SCAD: What women should know about this cause of heart attacks
Spontaneous coronary artery dissection is an important cause of heart attack for young women to understand.
When most of us think about heart attack, we think about the risk factors: older age, smoking, high blood pressure, diabetes, high cholesterol and our family histories. We have been taught well because the vast majority of heart attacks occur in people who have one, or more likely, several of these risk factors. The difficulty comes when a person suffers a heart attack but doesn’t have these traditional risk factors.
As a means of introduction to an uncommon cause of heart attack, I would like to share a common scenario I frequently encounter in the clinic. A woman in her 40s, otherwise healthy, presents to the emergency department with chest discomfort and severe fatigue. She also has some pain going down her left arm and through the back. She is diagnosed with anxiety, heartburn, or a muscle strain and is discharged. She returns later the same day with crushing chest pain and is diagnosed with a heart attack. She undergoes a coronary angiogram and is diagnosed with spontaneous coronary artery dissection.
What is spontaneous coronary artery dissection? The heart is a muscle which, like all the other muscles in the body, requires a blood supply to perform its work. The blood supply to the heart muscle is supplied through the coronary arteries. When the inner layer of the coronary artery tears away from the outer layer, it can cause a sudden, severe blockage which can lead to chest pain and heart attack. When this tearing of the artery wall occurs without apparent cause, it is called spontaneous coronary artery dissection. This is an uncommon cause of heart attack but when it does occur, it tends to affect women who are in their 40s and 50s and who do not have the traditional risk factors for heart attack.
The top 5 facts about spontaneous coronary artery dissection:
1. Most patients with it present with heart attack.
Note: Heart attack in women is known to present differently, but the most common symptom of heart attack from spontaneous coronary artery dissection is chest pain. Other symptoms include shortness of breath, arm or jaw pain, sweating, severe and unexplained fatigue.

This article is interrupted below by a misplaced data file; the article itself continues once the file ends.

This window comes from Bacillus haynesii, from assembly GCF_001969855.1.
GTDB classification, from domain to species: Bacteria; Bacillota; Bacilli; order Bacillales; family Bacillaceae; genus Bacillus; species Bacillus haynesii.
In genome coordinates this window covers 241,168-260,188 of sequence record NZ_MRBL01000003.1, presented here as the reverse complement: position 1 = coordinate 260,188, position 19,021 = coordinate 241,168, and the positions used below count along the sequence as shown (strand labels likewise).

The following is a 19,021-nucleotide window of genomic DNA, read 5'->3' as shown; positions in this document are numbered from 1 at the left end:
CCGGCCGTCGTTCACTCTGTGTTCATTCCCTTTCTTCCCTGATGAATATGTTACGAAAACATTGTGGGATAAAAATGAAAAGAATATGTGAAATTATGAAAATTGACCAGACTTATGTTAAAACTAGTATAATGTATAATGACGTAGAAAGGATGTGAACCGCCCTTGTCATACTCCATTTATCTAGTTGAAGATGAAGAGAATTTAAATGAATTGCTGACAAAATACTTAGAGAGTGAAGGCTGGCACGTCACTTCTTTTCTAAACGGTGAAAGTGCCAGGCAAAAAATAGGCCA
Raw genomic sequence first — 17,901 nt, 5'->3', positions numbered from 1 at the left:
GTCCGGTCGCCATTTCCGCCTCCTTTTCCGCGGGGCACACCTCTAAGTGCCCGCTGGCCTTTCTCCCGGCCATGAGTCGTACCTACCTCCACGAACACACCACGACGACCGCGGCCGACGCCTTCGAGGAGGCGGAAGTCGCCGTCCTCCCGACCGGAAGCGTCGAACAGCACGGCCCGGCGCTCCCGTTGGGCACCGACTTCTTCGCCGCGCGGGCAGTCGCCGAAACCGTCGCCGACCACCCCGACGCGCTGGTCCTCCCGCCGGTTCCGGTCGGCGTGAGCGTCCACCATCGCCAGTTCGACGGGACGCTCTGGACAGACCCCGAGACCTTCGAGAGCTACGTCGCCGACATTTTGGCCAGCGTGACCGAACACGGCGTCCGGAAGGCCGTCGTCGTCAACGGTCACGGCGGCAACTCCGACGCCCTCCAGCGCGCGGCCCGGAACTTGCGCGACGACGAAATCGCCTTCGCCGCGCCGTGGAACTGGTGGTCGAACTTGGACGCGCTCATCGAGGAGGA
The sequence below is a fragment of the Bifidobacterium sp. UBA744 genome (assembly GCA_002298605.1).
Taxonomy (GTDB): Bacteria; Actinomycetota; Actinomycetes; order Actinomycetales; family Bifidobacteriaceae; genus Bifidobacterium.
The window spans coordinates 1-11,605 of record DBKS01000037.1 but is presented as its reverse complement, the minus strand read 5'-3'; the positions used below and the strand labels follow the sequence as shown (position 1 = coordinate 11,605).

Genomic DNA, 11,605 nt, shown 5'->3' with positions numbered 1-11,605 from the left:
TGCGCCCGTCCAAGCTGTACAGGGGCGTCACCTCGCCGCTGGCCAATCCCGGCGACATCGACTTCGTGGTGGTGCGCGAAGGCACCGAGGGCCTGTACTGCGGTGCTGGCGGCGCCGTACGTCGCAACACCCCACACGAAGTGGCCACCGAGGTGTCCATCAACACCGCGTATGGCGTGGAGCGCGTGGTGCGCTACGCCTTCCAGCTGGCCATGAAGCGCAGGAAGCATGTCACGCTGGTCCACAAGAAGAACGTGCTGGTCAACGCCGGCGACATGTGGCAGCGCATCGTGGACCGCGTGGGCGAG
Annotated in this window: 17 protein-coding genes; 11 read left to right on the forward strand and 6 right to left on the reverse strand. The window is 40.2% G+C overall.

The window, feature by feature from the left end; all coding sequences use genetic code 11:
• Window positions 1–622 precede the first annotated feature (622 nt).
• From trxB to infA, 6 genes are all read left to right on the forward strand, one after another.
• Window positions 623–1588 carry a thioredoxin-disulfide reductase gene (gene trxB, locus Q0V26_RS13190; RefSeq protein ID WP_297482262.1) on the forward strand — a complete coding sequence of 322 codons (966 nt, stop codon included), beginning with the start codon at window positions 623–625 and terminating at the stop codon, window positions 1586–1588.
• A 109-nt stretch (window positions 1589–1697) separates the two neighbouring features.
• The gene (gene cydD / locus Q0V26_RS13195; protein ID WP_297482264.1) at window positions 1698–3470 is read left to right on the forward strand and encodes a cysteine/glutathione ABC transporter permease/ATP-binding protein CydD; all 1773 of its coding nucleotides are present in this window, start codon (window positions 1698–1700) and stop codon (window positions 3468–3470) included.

2. The “typical” patient with spontaneous coronary artery dissection is a woman in her 40s and 50s without the usual risk factors for heart attack.
Note: Though men can suffer heart attack from spontaneous coronary artery dissection, 90 percent of these patients are women and most do not have the traditional risk factors for heart disease. This is one reason their diagnosis may be delayed. The condition is actually the most common cause of heart attack in patients around the time of pregnancy, responsible for an estimated 40 percent of heart attacks during that time.
3. The cause is unknown but it is known to be associated with other vascular diseases, including fibromuscular dysplasia and brain aneurysm.
Note: Patients who have suffered heart attack from spontaneous coronary artery dissection should talk to their doctors about further testing to identify underlying vascular diseases, which may provide a clue into the cause. Importantly, there may not be any symptoms from brain aneurysm and patients should discuss with their doctors about further testing to detect a silent aneurysm should treatment be necessary.
4. Treatment for heart attack from spontaneous coronary artery dissection differs from heart attack due to cholesterol plaque.
Note: Heart stents and coronary artery bypass surgery remain valuable treatments for the patient with heart attack from spontaneous coronary artery dissection, however, unlike blockages caused by cholesterol plaque, most blockages caused by spontaneous coronary artery dissection will heal on their own. Patients who have evidence of continued heart damage from heart attack require heart stents and bypass surgery but medical management is the treatment of choice in patients who are otherwise stable. Interventional cardiologists and cardiothoracic surgeons determine the best option at the time of diagnosis.
5. Though it is an uncommon disease, these patients do not have to suffer alone.
Note: Several support groups are available online through Facebook and other social media platforms. Organizations such as SCAD Alliance (www.scadalliance.org), a non-profit patient advocacy group for these survivors, bring patients together to educate themselves and their providers and to support research throughout the United States.
It is startling to think that an otherwise healthy young person in the prime of her life could be a heart attack survivor, but as I see in my clinic every week, spontaneous coronary artery dissection can be a life-changing event. It is the duty of the cardiologist to be able to diagnose this uncommon cause of heart attack, and patients should be aware of the signs of heart attack and not ignore them should they occur. I am hopeful that ongoing collaborative research will help us to better diagnose and ultimately prevent this important cause of heart attack.
Esther S.H. Kim, MD, MPH is a cardiologist and vascular medicine specialist who focuses on the care of patients with uncommon arterial disorders. She is an Associate Professor of Medicine and the Director of the Arteriopathy Clinic at the Vanderbilt Heart and Vascular Institute. She has several ongoing research studies on SCAD and FMD and currently serves as the Chair of the Scientific Advisory Board for SCAD Alliance.
Vanderbilt SCAD Patient Symposium
If you or someone you know has been affected by spontaneous coronary artery dissection, the Vanderbilt SCAD Patient Symposium will take place on Aug. 26, 2017, at the Nashville Marriott at Vanderbilt University. The agenda and registration for the symposium, which lasts from 8 a.m. to 4 p.m., is available at VanderbiltHeart.eventbrite.com.